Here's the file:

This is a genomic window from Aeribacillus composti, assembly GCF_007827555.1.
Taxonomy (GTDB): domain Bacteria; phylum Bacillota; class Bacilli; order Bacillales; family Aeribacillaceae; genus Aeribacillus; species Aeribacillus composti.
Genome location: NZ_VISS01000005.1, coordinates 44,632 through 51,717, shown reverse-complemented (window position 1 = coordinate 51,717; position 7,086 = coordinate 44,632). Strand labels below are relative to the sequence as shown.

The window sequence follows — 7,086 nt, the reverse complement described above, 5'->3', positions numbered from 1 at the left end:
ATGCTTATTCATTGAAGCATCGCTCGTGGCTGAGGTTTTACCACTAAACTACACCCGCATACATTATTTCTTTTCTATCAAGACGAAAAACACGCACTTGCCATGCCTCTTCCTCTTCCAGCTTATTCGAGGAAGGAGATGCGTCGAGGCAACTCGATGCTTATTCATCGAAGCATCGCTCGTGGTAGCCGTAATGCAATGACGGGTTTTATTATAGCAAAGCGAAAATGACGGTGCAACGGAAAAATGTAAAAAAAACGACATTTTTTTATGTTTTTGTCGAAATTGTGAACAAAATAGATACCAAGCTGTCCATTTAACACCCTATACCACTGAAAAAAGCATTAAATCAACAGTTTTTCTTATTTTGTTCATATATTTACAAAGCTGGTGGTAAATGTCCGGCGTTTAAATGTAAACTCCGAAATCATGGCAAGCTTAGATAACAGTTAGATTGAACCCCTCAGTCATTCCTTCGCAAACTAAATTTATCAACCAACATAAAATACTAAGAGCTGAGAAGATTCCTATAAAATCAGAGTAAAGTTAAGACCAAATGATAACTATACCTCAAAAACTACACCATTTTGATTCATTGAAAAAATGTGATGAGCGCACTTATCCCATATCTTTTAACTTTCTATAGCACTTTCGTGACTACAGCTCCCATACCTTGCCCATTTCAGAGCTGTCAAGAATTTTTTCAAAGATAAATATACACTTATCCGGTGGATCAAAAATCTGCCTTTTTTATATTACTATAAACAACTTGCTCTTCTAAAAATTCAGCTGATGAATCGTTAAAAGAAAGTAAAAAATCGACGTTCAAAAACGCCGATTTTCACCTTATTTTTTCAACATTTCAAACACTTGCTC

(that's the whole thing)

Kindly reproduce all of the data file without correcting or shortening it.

This is a genomic window from Aeribacillus composti, assembly GCF_007827555.1.
Taxonomy (GTDB): domain Bacteria; phylum Bacillota; class Bacilli; order Bacillales; family Aeribacillaceae; genus Aeribacillus; species Aeribacillus composti.
Genome location: NZ_VISS01000005.1, coordinates 44,632 through 51,717, shown reverse-complemented (window position 1 = coordinate 51,717; position 7,086 = coordinate 44,632). Strand labels below are relative to the sequence as shown.

The window sequence follows — 7,086 nt, the reverse complement described above, 5'->3', positions numbered from 1 at the left end:
ATGCTTATTCATTGAAGCATCGCTCGTGGCTGAGGTTTTACCACTAAACTACACCCGCATACATTATTTCTTTTCTATCAAGACGAAAAACACGCACTTGCCATGCCTCTTCCTCTTCCAGCTTATTCGAGGAAGGAGATGCGTCGAGGCAACTCGATGCTTATTCATCGAAGCATCGCTCGTGGTAGCCGTAATGCAATGACGGGTTTTATTATAGCAAAGCGAAAATGACGGTGCAACGGAAAAATGTAAAAAAAACGACATTTTTTTATGTTTTTGTCGAAATTGTGAACAAAATAGATACCAAGCTGTCCATTTAACACCCTATACCACTGAAAAAAGCATTAAATCAACAGTTTTTCTTATTTTGTTCATATATTTACAAAGCTGGTGGTAAATGTCCGGCGTTTAAATGTAAACTCCGAAATCATGGCAAGCTTAGATAACAGTTAGATTGAACCCCTCAGTCATTCCTTCGCAAACTAAATTTATCAACCAACATAAAATACTAAGAGCTGAGAAGATTCCTATAAAATCAGAGTAAAGTTAAGACCAAATGATAACTATACCTCAAAAACTACACCATTTTGATTCATTGAAAAAATGTGATGAGCGCACTTATCCCATATCTTTTAACTTTCTATAGCACTTTCGTGACTACAGCTCCCATACCTTGCCCATTTCAGAGCTGTCAAGAATTTTTTCAAAGATAAATATACACTTATCCGGTGGATCAAAAATCTGCCTTTTTTATATTACTATAAACAACTTGCTCTTCTAAAAATTCAGCTGATGAATCGTTAAAAGAAAGTAAAAAATCGACGTTCAAAAACGCCGATTTTCACCTTATTTTTTCAACATTTCAAACACTTGCTC